Blair's adorbs animal pic at the bottom.


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Blaze continued reconnaissance in Sarah Bell’s cornfield, watching her patterns, evaluating her chores, and watching the sun trace an arc through the turquoise Iowa sky.

Yes, the plan was probably over-engineered, but Blaze never failed to plan because he planned never to fail.

As he lay among the cornstalks, the hot sun beating down on his wilting ghillie suit, the list of Mary Varvara Bell’s demands rolled through his mind. Procuring the types and amounts of weapons that she demanded would place law enforcement, military personnel, and civilians the world over in danger because people didn’t buy automatic rifles, grenades, and worse unless they intended to use them.

No goddamn way.

On the day Blaze’s plan was to be executed, Sarah Bell stuck to her daily routine, which made his operation easier.

But at eight-twenty when she’d left the barn, she turned and looked right at Blaze, lying on the side of a hill in the cornfield, his long burlap robe covered with broad cornstalk leaves and a few local weeds to soften the edges.

The image in his scope of the young woman, standing with arms akimbo, dark braid lying over her shoulder, glaring at his sniper hide as he’d watched her, unnerved him.

Sunlight must have flashed on the lens of his scope as he’d glassed her, and she’d caught the glare.

But she picked up her milk and eggs and hurried back to her house because she had an appointment at nine o’clock.

At eight-fifty-five, Blaze stood outside her weathered gray farmhouse, checking the video feed on his phone. A few days before, he’d placed cameras inside the house when she’d left the farm for a few hours.

He checked his phone, ensuring it was silenced but receiving signals, and then surveyed his weapons for readiness.

On his phone’s screen, he watched Sarah abandon her breakfast plate on the kitchen counter and sprint up the stairs two at a time, grabbing her garish psychic costume from where it hung on the wall and whirling it around her shoulders as she skidded into her black-draped studio.

Phase one, complete. The operation began.

Blaze slowly opened the kitchen door and caught it behind himself, letting it settle silently into its frame.

Unlike Sarah Bell, Blaze locked the door.

The cat rubbed his leg, purring, and he stepped gingerly while infiltrating the dining room and then the kitchen area. He fed the cat another scrap of chicken, reinforcing the behavior from when he’d befriended it when he’d broken in to place the cameras two days before.

On his phone, the video feed from the tiny camera he’d hidden between the fabric folds on the wall of Sarah’s social media studio showed her back as she sat ready to perform her tarot card reading. The Zoom link was still unanswered on her computer screen.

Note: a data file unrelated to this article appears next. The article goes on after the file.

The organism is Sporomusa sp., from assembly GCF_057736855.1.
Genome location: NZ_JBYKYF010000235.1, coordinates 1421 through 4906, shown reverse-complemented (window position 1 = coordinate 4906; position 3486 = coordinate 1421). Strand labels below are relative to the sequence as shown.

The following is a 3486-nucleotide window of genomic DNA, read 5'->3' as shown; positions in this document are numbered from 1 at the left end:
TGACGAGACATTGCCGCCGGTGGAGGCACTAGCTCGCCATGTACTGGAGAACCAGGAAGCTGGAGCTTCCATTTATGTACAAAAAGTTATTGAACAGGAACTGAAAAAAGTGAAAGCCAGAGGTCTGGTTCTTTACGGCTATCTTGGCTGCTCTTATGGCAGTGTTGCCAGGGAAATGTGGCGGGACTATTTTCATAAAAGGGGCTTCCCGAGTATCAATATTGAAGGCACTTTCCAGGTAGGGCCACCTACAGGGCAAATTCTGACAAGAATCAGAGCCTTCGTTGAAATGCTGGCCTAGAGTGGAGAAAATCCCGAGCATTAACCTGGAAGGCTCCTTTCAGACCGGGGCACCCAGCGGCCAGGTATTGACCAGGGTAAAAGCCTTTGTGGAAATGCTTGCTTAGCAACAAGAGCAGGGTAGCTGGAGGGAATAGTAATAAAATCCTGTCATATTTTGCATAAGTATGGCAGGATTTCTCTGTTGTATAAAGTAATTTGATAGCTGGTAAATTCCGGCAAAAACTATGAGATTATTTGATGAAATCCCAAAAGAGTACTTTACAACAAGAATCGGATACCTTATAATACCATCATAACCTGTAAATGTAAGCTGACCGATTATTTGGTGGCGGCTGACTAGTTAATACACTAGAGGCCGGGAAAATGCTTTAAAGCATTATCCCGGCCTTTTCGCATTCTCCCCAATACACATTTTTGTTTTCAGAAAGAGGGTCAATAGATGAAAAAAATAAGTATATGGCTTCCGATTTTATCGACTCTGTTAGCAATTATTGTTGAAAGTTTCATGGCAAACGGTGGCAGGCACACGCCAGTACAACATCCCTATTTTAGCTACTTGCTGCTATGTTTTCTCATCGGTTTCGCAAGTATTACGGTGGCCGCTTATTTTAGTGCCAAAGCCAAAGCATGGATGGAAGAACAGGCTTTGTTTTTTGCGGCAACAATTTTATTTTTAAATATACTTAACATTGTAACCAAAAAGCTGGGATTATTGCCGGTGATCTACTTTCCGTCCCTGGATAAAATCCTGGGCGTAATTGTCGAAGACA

Blaze’s black trail-running shoes silently pressed against the wooden floor as he moved through the kitchen. He checked his six every few seconds as he watched his environs through the sights on his Beretta handgun and ascended the stairs.

The fourth stair from the top shrilled as he stepped on it, the squeal echoing in the silent house.

Dammit. Infiltrating the house to place the cameras had been risky enough. Finding all the squeak points in the wooden floorboards would have taken longer than he’d been comfortable staying.

On his phone’s screen, Sarah looked up but didn’t bolt.

Luckily, civilians were less wary opponents than his usual paramilitary targets.

Sarah looked back to her phone in the ring light, where the Zoom link was opening.

Blaze pressed himself against the wall, looking at his phone, alert to any noise in the still house, until a woman answered Sarah’s video call.

Go time.

Damn, he hated doing this.

He shook it off. Emotion had no place during an op.

He kicked in the door, holding his Beretta at eye level and staring down the sights at Sarah Nevaeh Bell.

She started to stand, bobbling the table, and then she yelled something as he strode to where she stood.

Blaze grabbed Sarah Bell’s arm, shoved her back into the chair, and crouched behind her, staring at the middle-aged woman on the screen. He holstered his handgun and drew out a long knife, jamming it under Sarah Bell’s chin and pressing the edge against her throat.

Sarah Bell was smaller in his arms than he’d thought she’d be, wiry from farm work. Her hair beside his face smelled like fresh herbs, and her satiny cheek pressed against his.

On the phone screen, Mary Varvara Bell sat back in her office chair and folded her arms over her chest. “Hello, Mr. Robinson. I didn’t think this would be how I heard from you.”

Blaze growled, “Now that I’m holding a machete to your niece’s throat, let’s talk about your demands.”


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Over the Christmas holiday, my family and I went to India for about two weeks because that's where my husband is from. We went to an archaeological site called Mahabalipuram, which has temples and other buildings and art from the Chola Dynasty, which means that these pieces of art are around 1200 years old. It was an amazing experience.

Because these areas are protected, wild and feral animals also live there. They were not aggressive, but they weren't tame either. The monkeys appeared to be bonnet macaques, also called zati.

I was standing right next to this mother monkey and her twins. She was such a good mother, constantly keeping both of them right beside her, grooming them, and making sure they fed and had water. She was so sweet.